Funds allocated in the budget will be spent on using registered nurses to assess the needs of pregnant patients and on “providing medically accurate and pregnancy-related medical information to program participants,” under both budgets.
The program will also direct patients to “appropriate local resources, including state and federal programs and local charities” and help patients apply for these programs.
“These funds are to be used only for non-religious and non-sectarian purposes,” say the two budgets of funds allocated to Human Coalition.
In response to State Representative Julie von Haefen (D-Apex) calling the centers “bogus health facilities” in a tweet, Senator Joyce Krawiec (R-Kernersville), who chairs the Senate health care committee, told him said to watch again.
“No money goes to bogus health clinics like Planned Parenthood,” Krawiec tweeted.
North Carolina Health News contacted Krawiec, as well as the Chairs of the House Committee for Health and Human Services Appropriations and House Speaker Tim Moore for further multi-day comments, but did not receive a response from their leaves at the time of publication.
North Carolina was also one of 10 states that used money from the Federal Temporary Assistance for Needy Families (TANF) program, known colloquially as welfare, to fund crisis pregnancy centers. , The Guardian first reported based on research conducted by the responsibility group Futures actions.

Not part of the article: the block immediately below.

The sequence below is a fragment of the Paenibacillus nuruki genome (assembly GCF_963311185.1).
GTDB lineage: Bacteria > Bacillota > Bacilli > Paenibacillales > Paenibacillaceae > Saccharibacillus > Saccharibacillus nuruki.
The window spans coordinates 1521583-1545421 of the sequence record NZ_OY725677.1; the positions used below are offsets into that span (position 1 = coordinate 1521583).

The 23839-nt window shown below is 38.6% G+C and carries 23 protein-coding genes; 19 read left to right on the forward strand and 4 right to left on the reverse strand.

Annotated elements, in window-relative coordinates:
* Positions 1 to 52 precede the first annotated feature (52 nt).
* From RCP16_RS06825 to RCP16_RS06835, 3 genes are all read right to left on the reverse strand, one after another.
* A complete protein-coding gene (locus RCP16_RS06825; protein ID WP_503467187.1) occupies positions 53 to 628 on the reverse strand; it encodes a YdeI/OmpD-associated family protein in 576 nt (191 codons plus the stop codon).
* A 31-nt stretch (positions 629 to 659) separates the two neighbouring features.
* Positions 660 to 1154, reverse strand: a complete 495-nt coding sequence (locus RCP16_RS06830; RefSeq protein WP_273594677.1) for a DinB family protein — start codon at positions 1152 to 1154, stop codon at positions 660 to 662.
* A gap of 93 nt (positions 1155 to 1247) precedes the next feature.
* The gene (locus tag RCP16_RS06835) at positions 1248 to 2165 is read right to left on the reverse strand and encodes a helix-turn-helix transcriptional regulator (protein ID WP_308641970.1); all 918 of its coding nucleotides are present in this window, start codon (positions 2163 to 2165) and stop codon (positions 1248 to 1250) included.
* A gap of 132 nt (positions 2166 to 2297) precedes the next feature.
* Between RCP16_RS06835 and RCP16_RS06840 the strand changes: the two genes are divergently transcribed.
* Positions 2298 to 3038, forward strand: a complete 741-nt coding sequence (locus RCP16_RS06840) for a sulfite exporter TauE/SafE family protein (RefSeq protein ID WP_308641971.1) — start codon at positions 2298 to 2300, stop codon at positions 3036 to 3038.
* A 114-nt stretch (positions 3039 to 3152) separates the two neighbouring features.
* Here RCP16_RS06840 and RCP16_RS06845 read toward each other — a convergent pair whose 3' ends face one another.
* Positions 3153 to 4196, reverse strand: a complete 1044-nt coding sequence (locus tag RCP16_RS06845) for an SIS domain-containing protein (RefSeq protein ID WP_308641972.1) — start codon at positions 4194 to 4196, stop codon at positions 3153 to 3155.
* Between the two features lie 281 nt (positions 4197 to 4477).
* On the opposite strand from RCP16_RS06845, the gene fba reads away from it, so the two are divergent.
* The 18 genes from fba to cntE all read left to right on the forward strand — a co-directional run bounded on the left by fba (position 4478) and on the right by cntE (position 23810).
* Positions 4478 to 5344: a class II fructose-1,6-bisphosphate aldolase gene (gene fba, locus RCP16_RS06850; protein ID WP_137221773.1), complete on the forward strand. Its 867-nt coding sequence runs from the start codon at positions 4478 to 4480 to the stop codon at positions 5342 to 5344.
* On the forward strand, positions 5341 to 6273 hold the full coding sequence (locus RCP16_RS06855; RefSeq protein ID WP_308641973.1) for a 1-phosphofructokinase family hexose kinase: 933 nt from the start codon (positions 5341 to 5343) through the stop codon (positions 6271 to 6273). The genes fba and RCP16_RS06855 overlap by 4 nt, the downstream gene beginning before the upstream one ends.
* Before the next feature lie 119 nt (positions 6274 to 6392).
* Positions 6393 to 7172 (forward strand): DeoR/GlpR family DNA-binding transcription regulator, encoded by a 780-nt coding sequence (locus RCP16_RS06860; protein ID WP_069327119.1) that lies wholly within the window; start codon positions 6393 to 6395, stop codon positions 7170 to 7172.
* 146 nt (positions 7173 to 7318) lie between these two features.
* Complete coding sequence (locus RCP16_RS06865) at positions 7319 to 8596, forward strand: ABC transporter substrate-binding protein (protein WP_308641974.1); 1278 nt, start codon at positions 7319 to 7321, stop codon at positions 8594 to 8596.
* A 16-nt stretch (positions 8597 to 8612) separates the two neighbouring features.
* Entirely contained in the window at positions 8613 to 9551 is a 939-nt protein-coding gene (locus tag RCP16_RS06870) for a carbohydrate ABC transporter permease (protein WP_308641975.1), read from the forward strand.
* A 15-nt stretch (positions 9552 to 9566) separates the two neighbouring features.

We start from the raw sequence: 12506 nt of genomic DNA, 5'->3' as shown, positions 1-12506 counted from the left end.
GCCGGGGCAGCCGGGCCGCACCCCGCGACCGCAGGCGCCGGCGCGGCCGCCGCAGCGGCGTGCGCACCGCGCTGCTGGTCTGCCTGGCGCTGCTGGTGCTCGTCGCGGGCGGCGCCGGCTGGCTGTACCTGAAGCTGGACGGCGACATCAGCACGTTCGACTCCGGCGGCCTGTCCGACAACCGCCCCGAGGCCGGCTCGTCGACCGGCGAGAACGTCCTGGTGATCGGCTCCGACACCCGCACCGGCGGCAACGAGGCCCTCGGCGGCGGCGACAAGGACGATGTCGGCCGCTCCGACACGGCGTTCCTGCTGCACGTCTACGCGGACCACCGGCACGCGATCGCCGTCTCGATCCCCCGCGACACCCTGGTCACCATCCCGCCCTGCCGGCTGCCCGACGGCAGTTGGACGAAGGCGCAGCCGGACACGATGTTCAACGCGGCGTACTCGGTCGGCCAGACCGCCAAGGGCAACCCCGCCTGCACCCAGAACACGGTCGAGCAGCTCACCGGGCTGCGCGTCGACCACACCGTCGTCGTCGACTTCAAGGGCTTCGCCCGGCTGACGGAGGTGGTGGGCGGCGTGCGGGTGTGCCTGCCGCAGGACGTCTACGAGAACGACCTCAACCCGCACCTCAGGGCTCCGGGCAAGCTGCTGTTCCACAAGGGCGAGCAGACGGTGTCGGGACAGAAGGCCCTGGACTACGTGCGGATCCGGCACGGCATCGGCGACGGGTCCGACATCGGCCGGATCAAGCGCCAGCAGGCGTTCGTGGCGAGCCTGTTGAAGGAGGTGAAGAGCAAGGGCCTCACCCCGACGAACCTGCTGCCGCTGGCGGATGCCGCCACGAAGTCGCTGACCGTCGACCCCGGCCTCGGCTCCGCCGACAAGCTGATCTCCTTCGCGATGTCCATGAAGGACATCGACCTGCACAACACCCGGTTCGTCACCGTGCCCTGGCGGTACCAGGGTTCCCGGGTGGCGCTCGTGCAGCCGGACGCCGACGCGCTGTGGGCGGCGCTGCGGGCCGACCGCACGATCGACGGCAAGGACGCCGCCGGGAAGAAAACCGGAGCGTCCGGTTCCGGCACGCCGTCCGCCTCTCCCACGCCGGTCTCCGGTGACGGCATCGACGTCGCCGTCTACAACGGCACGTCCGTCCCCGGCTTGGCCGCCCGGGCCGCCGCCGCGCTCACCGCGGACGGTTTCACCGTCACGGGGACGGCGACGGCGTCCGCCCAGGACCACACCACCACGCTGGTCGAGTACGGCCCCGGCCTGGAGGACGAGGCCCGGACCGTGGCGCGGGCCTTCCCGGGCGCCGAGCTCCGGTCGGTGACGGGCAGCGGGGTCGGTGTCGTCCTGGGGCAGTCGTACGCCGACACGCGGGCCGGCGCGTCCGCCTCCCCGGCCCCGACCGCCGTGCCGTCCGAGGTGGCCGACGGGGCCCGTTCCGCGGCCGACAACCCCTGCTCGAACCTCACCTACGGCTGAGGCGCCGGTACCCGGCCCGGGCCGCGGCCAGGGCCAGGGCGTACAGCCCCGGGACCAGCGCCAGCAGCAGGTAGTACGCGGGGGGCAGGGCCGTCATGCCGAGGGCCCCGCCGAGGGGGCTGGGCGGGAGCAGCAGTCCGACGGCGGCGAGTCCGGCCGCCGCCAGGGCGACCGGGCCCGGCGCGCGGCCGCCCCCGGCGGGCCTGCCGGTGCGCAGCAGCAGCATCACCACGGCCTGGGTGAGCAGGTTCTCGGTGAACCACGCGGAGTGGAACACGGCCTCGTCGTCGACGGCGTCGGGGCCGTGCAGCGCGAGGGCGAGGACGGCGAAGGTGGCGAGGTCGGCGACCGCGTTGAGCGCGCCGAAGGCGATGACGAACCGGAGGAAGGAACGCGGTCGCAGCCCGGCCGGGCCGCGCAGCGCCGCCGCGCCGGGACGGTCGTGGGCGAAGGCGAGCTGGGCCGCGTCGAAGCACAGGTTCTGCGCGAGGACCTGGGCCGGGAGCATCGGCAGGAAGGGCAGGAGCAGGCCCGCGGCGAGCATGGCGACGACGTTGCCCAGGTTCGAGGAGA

Access to reproductive health care
North Carolina has “severely restricted access to abortionAccording to NARAL Pro-Choice North Carolina, and abortions are only available in a handle towns. While there is 15 abortion clinics in the state, there are 83 crisis pregnancy centers, according to the online site Map of the pregnancy crisis center.
Von Haefen, who has lobbied to reduce public funds allocated to these centers, said the state could better spend the money it puts there, in an interview with North Carolina Health News.
“These unwanted pregnancies result in billions of dollars in health care costs,” said Von Haefen. “By preventing unwanted pregnancies, we can actually save money and health care. If we really want to look at health spending, the best way to do it is to prevent pregnancy upstream rather than treating it on the other side. “
While there are many pregnant people who are not considering abortion and who could receive help from an emergency pregnancy center, Bryant said they “should not be privileged over d ‘other providers who actually provide comprehensive health care, such as Planned Parenthood and other providers.
As budget deliberations continue, nothing is quite set in stone. Moore and Pro Tempore Senate Speaker Phil Berger continue to negotiate on a compromise budget that they hope to present to Governor Roy Cooper in the fall.
The state limits the funds that can go to abortion providers, such as Planned Parenthood, in the House and Senate budgets. A harmless budget provision, which first appeared in the 2015-2016 budget and is included in this year’s House budget proposal, prevents any provider who performs abortions from receiving contracts for health education. health, teenage pregnancy prevention services and Medicaid reimbursement.
In the past, Governor Roy Cooper has vetoed several anti-abortion bills. More recently, he vetoed a bill that would prohibit providers from performing abortions because of a diagnosis of Down’s syndrome. The inclusion of funding for crisis pregnancy centers in the state budget is probably the only way to get this funding enacted.
Even though North Carolina did not pass the Texas “heartbeat” law, Von Haefen said she feared “a continued degradation of our reproductive rights.”
“Abortion is still legal in North Carolina, but the point is, it is extremely difficult to access,” said Von Haefen.